Other new features might not set the world alight. You can page through longer documents like a book instead of continuously scrolling through them – great on a big desktop screen, if almost useless on a laptop. You can also add a character count to the status bar, or view and restore changes in shared documents without leaving Word. Smart Quotes have been improved to work more accurately around punctuation. Meanwhile, the new Translator for Office 365 feature is basically a replacement for the old Mini Translator window. On the plus side, it’s a more effective tool, handling longer passages and producing reasonable working translations that make almost perfect sense.
PowerPoint hasn’t sat still for the past few years, either, with the most useful addition being Designer. While no replacement for a real designer or a strong set of corporate templates, its Design Ideas can transform a deck of slides into something that looks professional.
If you’re pressed for time, the new QuickStarter template could be tempting. Just type in a topic and this intelligent tool goes to work with the help of Bing, asking you to pick from a selection of visual treatments before coming back with a suggested structure, relevant facts to get you started and even ideas for other areas or points for further research. It’s a feature that should play well with Office 365 Home and Personal subscribers, but is it useful in a business context? Possibly not. It’s one of those tools that hints at a future where intelligent assistants dig out ideas and insights to improve your productivity, but at the moment it’s more suited to the classroom than the boardroom.
Other additions are smaller, but potentially more useful. The new Morph transition allows you to duplicate a slide and move or add elements, then morph between the original and the copy with all the elements shifting simultaneously. It’s a classic maximum impact, minimum effort effect. The same is true of the new Zoom feature. Insert a zoom into a slide, select the slides or sections you want included and PowerPoint will flick from one to the next with a sweeping zoom in, zoom out animation. It’s perfect for summaries or a more kinetic, attention-grabbing presentation.
If Word and PowerPoint boast eye-catching new features, Excel’s enhancements are less immediate. Few of us thrill to the sound of faster opening of complex documents, improved autocomplete or a more flexible copy feature, but all improve basic usability, albeit in ways that you might not notice.
Other improvements make more of a difference when you’re dealing with large or complex datasets in research or enterprise. Over the past two years, Microsoft has steadily drip-fed out additions to the Query Editor, such as new transformations for Adding Columns by Example or splitting and grouping columns to manipulate their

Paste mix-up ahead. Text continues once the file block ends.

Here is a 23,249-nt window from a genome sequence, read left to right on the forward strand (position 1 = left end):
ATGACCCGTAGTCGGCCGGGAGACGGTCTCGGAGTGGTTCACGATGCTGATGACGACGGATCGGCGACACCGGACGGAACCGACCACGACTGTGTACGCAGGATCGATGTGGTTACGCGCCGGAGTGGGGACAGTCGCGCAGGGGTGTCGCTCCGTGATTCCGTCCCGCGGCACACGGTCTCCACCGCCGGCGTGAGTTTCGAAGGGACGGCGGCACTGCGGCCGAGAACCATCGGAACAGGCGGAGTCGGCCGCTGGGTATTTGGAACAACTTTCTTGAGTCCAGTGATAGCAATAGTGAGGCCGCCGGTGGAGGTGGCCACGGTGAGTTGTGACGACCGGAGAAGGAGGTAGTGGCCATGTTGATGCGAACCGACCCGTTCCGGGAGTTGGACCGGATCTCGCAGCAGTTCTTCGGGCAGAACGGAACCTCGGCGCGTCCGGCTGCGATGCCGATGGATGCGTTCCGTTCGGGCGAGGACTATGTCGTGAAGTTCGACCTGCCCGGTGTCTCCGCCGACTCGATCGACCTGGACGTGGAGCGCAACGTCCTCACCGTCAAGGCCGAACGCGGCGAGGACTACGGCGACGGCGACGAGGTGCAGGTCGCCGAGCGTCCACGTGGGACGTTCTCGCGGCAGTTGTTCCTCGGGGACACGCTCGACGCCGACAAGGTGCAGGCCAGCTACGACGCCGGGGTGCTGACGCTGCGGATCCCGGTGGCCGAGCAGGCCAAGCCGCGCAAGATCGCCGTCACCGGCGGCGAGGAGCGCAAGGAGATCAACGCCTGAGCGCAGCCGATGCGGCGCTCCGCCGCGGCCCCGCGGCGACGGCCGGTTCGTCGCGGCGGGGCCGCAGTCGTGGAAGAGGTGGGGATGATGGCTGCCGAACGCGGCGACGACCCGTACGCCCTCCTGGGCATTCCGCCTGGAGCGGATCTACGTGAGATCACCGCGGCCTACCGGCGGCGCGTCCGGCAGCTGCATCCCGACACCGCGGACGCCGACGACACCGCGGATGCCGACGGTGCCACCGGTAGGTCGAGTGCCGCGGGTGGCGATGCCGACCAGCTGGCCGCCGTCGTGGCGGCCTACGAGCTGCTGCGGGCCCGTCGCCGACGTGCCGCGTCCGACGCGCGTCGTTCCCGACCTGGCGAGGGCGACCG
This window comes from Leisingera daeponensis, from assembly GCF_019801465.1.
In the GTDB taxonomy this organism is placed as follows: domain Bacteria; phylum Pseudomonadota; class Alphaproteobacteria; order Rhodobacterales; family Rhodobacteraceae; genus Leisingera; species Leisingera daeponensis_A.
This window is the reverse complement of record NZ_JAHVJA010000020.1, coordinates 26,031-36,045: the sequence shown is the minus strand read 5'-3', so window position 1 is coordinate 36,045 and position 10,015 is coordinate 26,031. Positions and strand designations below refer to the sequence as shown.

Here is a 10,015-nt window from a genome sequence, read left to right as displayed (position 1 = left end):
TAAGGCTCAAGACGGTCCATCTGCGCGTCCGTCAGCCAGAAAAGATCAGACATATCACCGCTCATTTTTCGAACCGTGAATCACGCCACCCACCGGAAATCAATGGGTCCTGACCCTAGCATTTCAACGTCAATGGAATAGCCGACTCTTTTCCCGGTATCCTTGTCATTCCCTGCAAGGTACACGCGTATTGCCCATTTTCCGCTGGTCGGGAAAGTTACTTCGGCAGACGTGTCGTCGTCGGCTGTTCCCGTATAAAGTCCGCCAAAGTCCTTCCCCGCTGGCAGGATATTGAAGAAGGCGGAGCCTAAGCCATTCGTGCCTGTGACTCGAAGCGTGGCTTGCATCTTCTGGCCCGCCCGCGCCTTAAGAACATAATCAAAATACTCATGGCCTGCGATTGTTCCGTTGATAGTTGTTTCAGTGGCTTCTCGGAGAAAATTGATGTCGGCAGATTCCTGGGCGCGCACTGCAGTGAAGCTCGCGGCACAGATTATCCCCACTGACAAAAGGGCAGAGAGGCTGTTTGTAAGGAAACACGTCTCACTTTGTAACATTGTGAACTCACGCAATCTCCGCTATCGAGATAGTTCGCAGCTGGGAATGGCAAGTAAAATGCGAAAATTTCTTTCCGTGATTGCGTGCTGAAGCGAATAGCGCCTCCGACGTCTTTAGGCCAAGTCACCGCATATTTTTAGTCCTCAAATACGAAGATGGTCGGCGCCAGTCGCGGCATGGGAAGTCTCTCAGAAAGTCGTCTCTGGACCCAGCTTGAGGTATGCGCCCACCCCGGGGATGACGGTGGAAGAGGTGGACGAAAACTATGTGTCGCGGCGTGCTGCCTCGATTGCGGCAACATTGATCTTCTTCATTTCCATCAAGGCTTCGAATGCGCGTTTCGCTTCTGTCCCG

data. Again, these features rely on Microsoft’s algorithms to get Excel to handle the grunt work, leaving you to dig further or refine. When you do come up with something interesting, closer integration with Power BI makes it easier to share queries or insights with colleagues. Of course, not every Excel user ever touches the Query Editor, let alone uses Power BI, but if you do then the experience should have improved.
Microsoft has also delivered a couple of extra ways to visualise data through the new map and funnel charts. The latter are designed to show changes in value across multiple stages of a pipeline or process.
You could argue that, with Outlook, Microsoft is stealing Google’s tricks. The new Focused Inbox view is one example, borrowing from Google’s Inbox, but Outlook has also pinched Gmail’s idea of sucking information out of your incoming emails and using it to create reminders or events. Gmail users will know that this is particularly useful for meetings and travel arrangements, and Outlook does a reasonable job of putting appointments, flights and hotel reservations on your schedule where they’ll be more accessible, though Microsoft’s assistant isn’t
Excel’s map chart tool allows you to compare data – for example, population density – using maps gleaned from Bing quite as smart as Google’s when it comes to spotting and capturing the vital info.
Vanilla Outlook 2016 introduced a move away from sending files via email to leaving those files in your OneDrive cloud and sending permissions to share, view, download and edit. More recent changes have made this more straightforward, by allowing you to drag-and-drop cloud-stored attachments as if they were attached to the email. You can also set permissions to these files, ensuring that people can’t edit and reuse them if you only want them to view.
Finally, sales teams or smaller businesses shouldn’t underestimate the Office 365-exclusive Outlook Customer Manager add-in. This enables you to set up companies, contacts, events and deals within a customer-centric view, so that you can view touchpoints, conversations, meetings and opportunities company by company, with all the relevant data close to hand. It transforms Outlook into something a little more like a customer relationship management tool; one that’s tracking your email conversations and calendar events to give you a bigger-picture view. Just be aware, however, that it takes a while to set up and start using, and even more time before it starts getting to grips with your data and throwing up useful information.
BELOW Type in a subject and Researcher, which is powered by Bing, will bring up a list of sources, making it easy to get to grips with a topic
LEFT Word’s Editor tool is far more than a replacement spellchecker – used wisely, it can genuinely improve your use of words
BELOW The best of PowerPoint’s new features are the Design Ideas templates, Smart Lookup – which provides useful reference material – and the ability to import 3D models
BELOW Outlook’s new, Google-style Focused Inbox view makes it easy to quickly see your most important emails via a tab